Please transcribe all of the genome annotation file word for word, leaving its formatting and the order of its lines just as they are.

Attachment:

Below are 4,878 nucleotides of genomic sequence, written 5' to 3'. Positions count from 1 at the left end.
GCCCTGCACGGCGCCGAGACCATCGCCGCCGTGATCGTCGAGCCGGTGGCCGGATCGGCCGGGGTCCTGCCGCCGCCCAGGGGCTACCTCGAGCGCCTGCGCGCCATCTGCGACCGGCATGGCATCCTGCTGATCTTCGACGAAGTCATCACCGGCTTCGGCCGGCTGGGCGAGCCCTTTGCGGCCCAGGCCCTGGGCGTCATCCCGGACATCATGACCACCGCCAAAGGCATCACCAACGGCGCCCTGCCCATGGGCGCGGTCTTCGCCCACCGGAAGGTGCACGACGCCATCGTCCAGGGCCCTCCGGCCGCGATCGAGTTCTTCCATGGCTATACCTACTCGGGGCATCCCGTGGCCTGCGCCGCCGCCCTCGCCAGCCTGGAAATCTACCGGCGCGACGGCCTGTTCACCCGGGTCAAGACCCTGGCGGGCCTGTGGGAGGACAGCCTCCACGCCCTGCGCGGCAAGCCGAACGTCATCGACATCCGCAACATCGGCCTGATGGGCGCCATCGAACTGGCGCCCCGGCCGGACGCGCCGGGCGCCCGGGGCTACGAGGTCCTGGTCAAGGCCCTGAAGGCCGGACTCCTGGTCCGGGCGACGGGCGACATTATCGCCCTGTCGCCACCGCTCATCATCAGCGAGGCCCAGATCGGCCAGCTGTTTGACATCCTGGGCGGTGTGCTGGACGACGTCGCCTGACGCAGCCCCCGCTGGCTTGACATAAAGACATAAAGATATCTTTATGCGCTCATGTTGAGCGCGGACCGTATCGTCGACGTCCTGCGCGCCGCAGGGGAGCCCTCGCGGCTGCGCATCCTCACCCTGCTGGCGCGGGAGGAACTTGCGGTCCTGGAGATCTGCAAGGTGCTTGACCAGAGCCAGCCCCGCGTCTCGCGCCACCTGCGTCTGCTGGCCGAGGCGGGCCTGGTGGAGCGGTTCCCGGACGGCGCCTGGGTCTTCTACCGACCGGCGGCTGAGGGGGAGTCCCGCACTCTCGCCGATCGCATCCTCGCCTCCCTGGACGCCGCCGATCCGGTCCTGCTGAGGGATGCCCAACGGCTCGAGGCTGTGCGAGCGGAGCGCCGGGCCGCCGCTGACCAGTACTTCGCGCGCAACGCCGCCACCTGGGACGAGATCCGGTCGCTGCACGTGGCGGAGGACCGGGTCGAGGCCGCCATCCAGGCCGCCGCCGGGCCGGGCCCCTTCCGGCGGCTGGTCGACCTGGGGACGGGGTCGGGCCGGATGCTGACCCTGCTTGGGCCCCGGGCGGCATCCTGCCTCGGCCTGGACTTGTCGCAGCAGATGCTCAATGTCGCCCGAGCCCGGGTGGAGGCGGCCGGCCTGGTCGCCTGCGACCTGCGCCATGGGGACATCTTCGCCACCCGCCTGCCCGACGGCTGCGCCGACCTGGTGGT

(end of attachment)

Below are 4,878 nucleotides of genomic sequence, written 5' to 3'. Positions count from 1 at the left end.
GCCCTGCACGGCGCCGAGACCATCGCCGCCGTGATCGTCGAGCCGGTGGCCGGATCGGCCGGGGTCCTGCCGCCGCCCAGGGGCTACCTCGAGCGCCTGCGCGCCATCTGCGACCGGCATGGCATCCTGCTGATCTTCGACGAAGTCATCACCGGCTTCGGCCGGCTGGGCGAGCCCTTTGCGGCCCAGGCCCTGGGCGTCATCCCGGACATCATGACCACCGCCAAAGGCATCACCAACGGCGCCCTGCCCATGGGCGCGGTCTTCGCCCACCGGAAGGTGCACGACGCCATCGTCCAGGGCCCTCCGGCCGCGATCGAGTTCTTCCATGGCTATACCTACTCGGGGCATCCCGTGGCCTGCGCCGCCGCCCTCGCCAGCCTGGAAATCTACCGGCGCGACGGCCTGTTCACCCGGGTCAAGACCCTGGCGGGCCTGTGGGAGGACAGCCTCCACGCCCTGCGCGGCAAGCCGAACGTCATCGACATCCGCAACATCGGCCTGATGGGCGCCATCGAACTGGCGCCCCGGCCGGACGCGCCGGGCGCCCGGGGCTACGAGGTCCTGGTCAAGGCCCTGAAGGCCGGACTCCTGGTCCGGGCGACGGGCGACATTATCGCCCTGTCGCCACCGCTCATCATCAGCGAGGCCCAGATCGGCCAGCTGTTTGACATCCTGGGCGGTGTGCTGGACGACGTCGCCTGACGCAGCCCCCGCTGGCTTGACATAAAGACATAAAGATATCTTTATGCGCTCATGTTGAGCGCGGACCGTATCGTCGACGTCCTGCGCGCCGCAGGGGAGCCCTCGCGGCTGCGCATCCTCACCCTGCTGGCGCGGGAGGAACTTGCGGTCCTGGAGATCTGCAAGGTGCTTGACCAGAGCCAGCCCCGCGTCTCGCGCCACCTGCGTCTGCTGGCCGAGGCGGGCCTGGTGGAGCGGTTCCCGGACGGCGCCTGGGTCTTCTACCGACCGGCGGCTGAGGGGGAGTCCCGCACTCTCGCCGATCGCATCCTCGCCTCCCTGGACGCCGCCGATCCGGTCCTGCTGAGGGATGCCCAACGGCTCGAGGCTGTGCGAGCGGAGCGCCGGGCCGCCGCTGACCAGTACTTCGCGCGCAACGCCGCCACCTGGGACGAGATCCGGTCGCTGCACGTGGCGGAGGACCGGGTCGAGGCCGCCATCCAGGCCGCCGCCGGGCCGGGCCCCTTCCGGCGGCTGGTCGACCTGGGGACGGGGTCGGGCCGGATGCTGACCCTGCTTGGGCCCCGGGCGGCATCCTGCCTCGGCCTGGACTTGTCGCAGCAGATGCTCAATGTCGCCCGAGCCCGGGTGGAGGCGGCCGGCCTGGTCGCCTGCGACCTGCGCCATGGGGACATCTTCGCCACCCGCCTGCCCGACGGCTGCGCCGACCTGGTGGT